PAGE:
Peripheral vertigo may be caused by:

  • Benign positional vertigo (benign paroxysmal positional vertigo) (BPPV)
  • Certain medications such as aminoglycoside antibiotics, cisplatin, diuretics, or salicylates
  • Head injury
  • Inflammation of the vestibular nerve (neuronitis)
  • Labyrinthitis: Labyrinthitis is irritation and swelling of the inner ear usually caused by an infection. Having a cold or flu can trigger labyrinthitis
  • Meniere's disease: Meniere's disease is an inner ear disorder that affects balance and hearing. It may occur when the pressure of the fluid in part of the inner ear gets too high.
  • Pressure on the vestibular nerve, usually from a noncancerous tumor

Central vertigo may be caused by:

  • Blood vessel disease
  • Certain medications such as anticonvulsants, aspirin, and alcohol
  • Migraine
  • Multiple sclerosis
  • Seizures (rarely)
  • Stroke
  • Tumors (usually noncancerous)

Problems that affect the skeletal or visual systems, such as arthritis or eye muscle imbalance, can also cause balance disorders. Your risk of having balance problem will increase as you get older.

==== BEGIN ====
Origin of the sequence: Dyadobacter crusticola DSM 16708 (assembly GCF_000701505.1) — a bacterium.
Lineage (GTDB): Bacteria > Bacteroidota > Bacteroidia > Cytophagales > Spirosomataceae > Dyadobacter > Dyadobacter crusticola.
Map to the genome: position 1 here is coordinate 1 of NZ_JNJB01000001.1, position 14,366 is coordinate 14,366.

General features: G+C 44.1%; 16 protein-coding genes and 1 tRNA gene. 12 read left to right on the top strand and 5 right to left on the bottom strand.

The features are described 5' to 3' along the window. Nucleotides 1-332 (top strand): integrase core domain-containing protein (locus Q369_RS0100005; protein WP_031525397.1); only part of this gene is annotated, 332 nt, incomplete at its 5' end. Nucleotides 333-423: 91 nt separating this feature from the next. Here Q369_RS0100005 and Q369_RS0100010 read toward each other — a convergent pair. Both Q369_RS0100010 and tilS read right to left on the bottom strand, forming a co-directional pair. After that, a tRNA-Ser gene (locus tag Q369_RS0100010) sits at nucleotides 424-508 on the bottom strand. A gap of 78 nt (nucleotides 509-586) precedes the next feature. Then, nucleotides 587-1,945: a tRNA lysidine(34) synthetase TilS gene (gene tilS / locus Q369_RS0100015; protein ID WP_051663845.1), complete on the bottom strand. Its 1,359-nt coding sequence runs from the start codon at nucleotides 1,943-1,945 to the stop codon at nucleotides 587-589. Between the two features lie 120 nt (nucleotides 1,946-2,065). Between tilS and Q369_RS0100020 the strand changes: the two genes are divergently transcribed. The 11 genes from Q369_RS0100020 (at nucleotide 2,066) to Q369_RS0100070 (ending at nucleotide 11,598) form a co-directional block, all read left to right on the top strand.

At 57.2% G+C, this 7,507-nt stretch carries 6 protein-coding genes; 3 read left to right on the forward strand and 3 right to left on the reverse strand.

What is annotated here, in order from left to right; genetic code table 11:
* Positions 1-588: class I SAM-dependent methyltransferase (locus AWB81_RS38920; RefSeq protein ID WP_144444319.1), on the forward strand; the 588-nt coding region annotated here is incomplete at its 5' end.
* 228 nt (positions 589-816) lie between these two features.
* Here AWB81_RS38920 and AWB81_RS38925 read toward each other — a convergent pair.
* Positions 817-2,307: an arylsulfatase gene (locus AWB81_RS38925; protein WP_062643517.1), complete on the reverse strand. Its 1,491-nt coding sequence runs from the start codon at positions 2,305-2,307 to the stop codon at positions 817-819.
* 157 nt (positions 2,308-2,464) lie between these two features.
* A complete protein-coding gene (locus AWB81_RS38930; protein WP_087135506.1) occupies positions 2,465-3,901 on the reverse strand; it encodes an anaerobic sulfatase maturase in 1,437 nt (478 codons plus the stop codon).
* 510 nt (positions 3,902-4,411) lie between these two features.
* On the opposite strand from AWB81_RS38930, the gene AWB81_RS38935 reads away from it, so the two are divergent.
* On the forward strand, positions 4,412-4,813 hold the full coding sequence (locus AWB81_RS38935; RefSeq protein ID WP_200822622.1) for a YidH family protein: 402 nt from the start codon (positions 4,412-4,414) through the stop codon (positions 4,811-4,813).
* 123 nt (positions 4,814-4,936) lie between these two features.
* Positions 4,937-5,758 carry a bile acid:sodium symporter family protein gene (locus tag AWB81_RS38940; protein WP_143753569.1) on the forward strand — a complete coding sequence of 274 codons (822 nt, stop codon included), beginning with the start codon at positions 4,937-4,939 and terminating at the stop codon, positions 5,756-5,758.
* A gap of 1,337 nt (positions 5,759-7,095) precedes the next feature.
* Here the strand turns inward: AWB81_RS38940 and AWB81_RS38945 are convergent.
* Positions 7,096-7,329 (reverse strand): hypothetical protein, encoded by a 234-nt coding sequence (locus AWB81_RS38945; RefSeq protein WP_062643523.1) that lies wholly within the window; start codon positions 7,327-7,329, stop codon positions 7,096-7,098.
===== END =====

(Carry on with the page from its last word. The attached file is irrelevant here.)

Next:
Vertigo balance disorders Diagnosis

Your doctor will ask questions about your medical history and symptoms, which may include:

  • When did your vertigo begin?
  • Do your symptoms happen when you move?
  • What other symptoms do you notice?
  • Does the vertigo continue or does it come and go?
  • How long does it last?

The doctor will perform a physical exam to look for:

  • Difficulty walking due to loss of balance
  • Eye movement problems or involuntary eye movements (nystagmus)
  • Hearing loss
  • Lack of coordination and balance
  • Weakness

Your doctor may order the following tests:

  • Blood tests
  • Hearing test
  • Brainstem auditory evoked potential studies (BAER)- measures the brain wave activity
  • Caloric stimulation- uses differences in temperature to diagnose damage to the acoustic nerve
  • Electroencephalogram (EEG)
  • Balance test
  • Head CT (Computed tomography)
  • Lumbar puncture
  • Magnetic resonance imaging (MRI) scan of head
  • Magnetic resonance angiography (MRA) scan of blood vessels of the brain- MRI exam of the blood vessels

To find out if you have a balance problem, your doctor may refer you see an otolaryngologist, which is a physician and surgeon who specializes in diseases and disorders of the ear, nose, neck, and throat.